Andrew Bynum is far from your typical NBA player. His interests are varied, and he’s one of the few in the league who treat the occupation as a job more than as his life’s true passion.
Bynum didn’t play at all last season in Philadelphia due to injury, which obviously caused some consternation among that franchise’s fan base. Now that he’s in Cleveland, Bynum has been playing limited minutes, but he’s nowhere near the All-Star talent he was when playing before injuries set in with the Lakers.
The physical and emotional toll it takes to constantly rehabilitate and work back from injury still weighs heavy on Bynum, even while he’s playing a bit for the Cavaliers. He admits he’s considered retirement in the recent past, and that it’s still a consideration as he continues to struggle with his situation.
From Brian Windhorst of ESPN.com:
“Retirement was a thought, it was a serious thought. It still is,” Bynum said after the Cavs practice Thursday at Temple University. “It’s tough to enjoy the game because of how limited I am physically. I’m working through that. Every now and again I do (think about retirement)…It’s still career threatening. I’m a shell of myself on the court right now. I’m just struggling mentally.” …
“I just want to be able to play without pain and find the joy again,” Bynum said. “Right now I’m battling pain and it’s annoying. I’m not able to do the things I’m used to doing and it’s frustrating.”
There’s even more from Dei Lynam of CSN Philly.
It would be jarring for Bynum to give up his NBA career entirely if the injuries continue to limit his ability to play at the level he expects, but it wouldn’t be entirely surprising. There’s a reason the Cavaliers structured his contract in a way that would minimize future risk moving forward, and it was due to Bynum’s mental state as much as it was due to his physical one.
Dwyane Wade has earned his status as an elder statesman, the E.F. Hutton kind of veteran who speaks and everybody listens.
Rookie Justise Winslow is listening.
Winslow (who should have gone higher in this draft) is a perfect fit for the Heat and he’s going to be part of their rotation off the bench from the start of the season (along with Josh McRoberts and Amare Stoudemire). Wade has already fully stepped into the mentor role with Winslow working with him on post moves, reports Jason Lieser at the Palm Beach Post.
“As his career develops, hopefully he’s able to do multiple things on the floor, but right now there’s gonna be certain things (Erik Spoelstra) wants him to do, and some of those things I’m good at,” Wade said. “I’m just passing down knowledge to someone who I think could be good at things that I have strengths at. It’s gonna take a while, but if he figures it out at 21, he’s ahead of the curve. I figured it out at like 27.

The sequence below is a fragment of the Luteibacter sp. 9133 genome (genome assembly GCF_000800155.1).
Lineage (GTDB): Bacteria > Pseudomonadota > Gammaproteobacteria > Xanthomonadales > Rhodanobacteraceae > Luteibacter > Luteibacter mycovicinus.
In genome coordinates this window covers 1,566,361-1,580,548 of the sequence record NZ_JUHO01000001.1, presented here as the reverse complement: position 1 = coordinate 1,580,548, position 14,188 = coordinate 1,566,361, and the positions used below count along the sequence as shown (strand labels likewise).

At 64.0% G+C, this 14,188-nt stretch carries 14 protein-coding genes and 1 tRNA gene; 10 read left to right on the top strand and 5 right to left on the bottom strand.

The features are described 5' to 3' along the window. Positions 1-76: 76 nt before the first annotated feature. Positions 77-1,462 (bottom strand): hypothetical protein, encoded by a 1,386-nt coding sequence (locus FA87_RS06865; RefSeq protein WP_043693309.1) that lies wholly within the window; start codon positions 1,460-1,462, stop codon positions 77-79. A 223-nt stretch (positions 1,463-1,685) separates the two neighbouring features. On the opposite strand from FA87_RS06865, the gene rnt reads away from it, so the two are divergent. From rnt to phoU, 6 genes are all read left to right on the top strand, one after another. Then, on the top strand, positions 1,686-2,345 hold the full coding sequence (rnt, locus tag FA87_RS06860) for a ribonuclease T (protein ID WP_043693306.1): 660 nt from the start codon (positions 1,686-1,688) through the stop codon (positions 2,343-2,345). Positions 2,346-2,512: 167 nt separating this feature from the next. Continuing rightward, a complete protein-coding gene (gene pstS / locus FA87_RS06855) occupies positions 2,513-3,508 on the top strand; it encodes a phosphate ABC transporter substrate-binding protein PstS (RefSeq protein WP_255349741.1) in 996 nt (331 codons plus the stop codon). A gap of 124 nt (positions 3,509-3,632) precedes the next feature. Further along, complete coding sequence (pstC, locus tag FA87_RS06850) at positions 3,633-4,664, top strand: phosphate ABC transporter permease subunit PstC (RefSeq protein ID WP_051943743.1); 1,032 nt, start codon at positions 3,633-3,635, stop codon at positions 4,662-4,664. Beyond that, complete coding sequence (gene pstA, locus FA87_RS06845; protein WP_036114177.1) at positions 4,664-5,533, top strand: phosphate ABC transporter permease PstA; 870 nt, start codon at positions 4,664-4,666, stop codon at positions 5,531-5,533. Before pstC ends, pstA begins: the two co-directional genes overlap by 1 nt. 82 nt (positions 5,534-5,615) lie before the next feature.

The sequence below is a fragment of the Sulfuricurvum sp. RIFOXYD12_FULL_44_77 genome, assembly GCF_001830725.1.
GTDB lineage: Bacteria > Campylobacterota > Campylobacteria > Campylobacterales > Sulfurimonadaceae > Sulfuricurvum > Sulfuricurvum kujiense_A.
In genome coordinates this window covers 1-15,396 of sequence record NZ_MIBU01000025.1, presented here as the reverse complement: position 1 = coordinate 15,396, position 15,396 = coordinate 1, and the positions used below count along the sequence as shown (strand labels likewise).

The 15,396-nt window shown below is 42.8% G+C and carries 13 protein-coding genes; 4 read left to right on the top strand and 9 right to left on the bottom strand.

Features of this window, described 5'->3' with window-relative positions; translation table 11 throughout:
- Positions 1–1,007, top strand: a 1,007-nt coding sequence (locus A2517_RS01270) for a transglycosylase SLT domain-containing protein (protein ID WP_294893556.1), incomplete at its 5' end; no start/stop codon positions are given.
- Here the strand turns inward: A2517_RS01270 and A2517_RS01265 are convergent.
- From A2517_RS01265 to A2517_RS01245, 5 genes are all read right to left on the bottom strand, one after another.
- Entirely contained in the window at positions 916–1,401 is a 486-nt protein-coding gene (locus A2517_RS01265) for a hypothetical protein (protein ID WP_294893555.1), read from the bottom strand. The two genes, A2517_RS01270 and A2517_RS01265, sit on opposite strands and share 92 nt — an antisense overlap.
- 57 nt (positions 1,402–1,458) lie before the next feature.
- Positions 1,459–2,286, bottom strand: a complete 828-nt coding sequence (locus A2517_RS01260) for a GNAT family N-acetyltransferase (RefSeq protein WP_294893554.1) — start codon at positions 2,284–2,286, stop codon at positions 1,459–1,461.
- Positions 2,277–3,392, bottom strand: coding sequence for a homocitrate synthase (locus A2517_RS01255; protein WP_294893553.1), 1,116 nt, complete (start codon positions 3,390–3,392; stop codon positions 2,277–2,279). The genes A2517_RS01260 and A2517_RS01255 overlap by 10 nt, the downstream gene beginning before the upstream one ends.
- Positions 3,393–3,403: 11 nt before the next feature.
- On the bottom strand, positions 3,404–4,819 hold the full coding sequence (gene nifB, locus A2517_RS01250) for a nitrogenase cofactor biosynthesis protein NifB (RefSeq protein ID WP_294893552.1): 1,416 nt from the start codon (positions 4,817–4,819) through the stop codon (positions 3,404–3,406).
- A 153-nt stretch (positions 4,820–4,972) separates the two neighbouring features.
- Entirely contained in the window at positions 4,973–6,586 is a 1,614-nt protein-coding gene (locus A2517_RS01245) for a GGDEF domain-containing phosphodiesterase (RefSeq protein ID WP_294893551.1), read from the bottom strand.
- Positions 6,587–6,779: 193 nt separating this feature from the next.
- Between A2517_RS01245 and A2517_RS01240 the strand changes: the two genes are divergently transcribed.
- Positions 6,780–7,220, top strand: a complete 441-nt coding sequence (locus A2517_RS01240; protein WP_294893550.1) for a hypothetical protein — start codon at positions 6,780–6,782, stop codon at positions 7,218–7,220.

“All of us are where we’re at because someone before us helped us. They helped by letting us sit there and watch film with them or having conversations with them. If he’s a student of it and he really wants to know, I’m a pretty decent teacher in certain areas.”
This is what you want out of a veteran leader and some of the young teams out there have done an excellent job adding this kind of mentor — Kevin Garnett in Minnesota may be the best example. Someone who can pass on his wisdom and show the team’s young players how to be a professional and win in the NBA.
It’s a little different for Winslow, he and the Heat are more in a win-now mode, but he should be able to contribute to that.
Bill Bridges, a star as a Kansas Jayhawk who went on to have a 12-year NBA career that included being part of the 1975 Golden State Warriors championship team, has passed away, according to the University of Kansas.
Bridges was an undersized power forward at 6’6″ but he was a beast on the boards who averaged 11.9 rebounds a game for his career and more than 13 a game for six straight years at the peak of his career. That 11.9 per game average is still 27th all-time in NBA history.
A New Mexico native, Bridges was a three-time All-Star (all as a member of the Hawks), two-time All-NBA Defensive team, and was part of the 1975 Warriors title team. Besides the Hawks (St. Louis and Atlanta) and Warriors, Bridges played for the Sixers and Lakers.
Our thoughts are with his family and friends.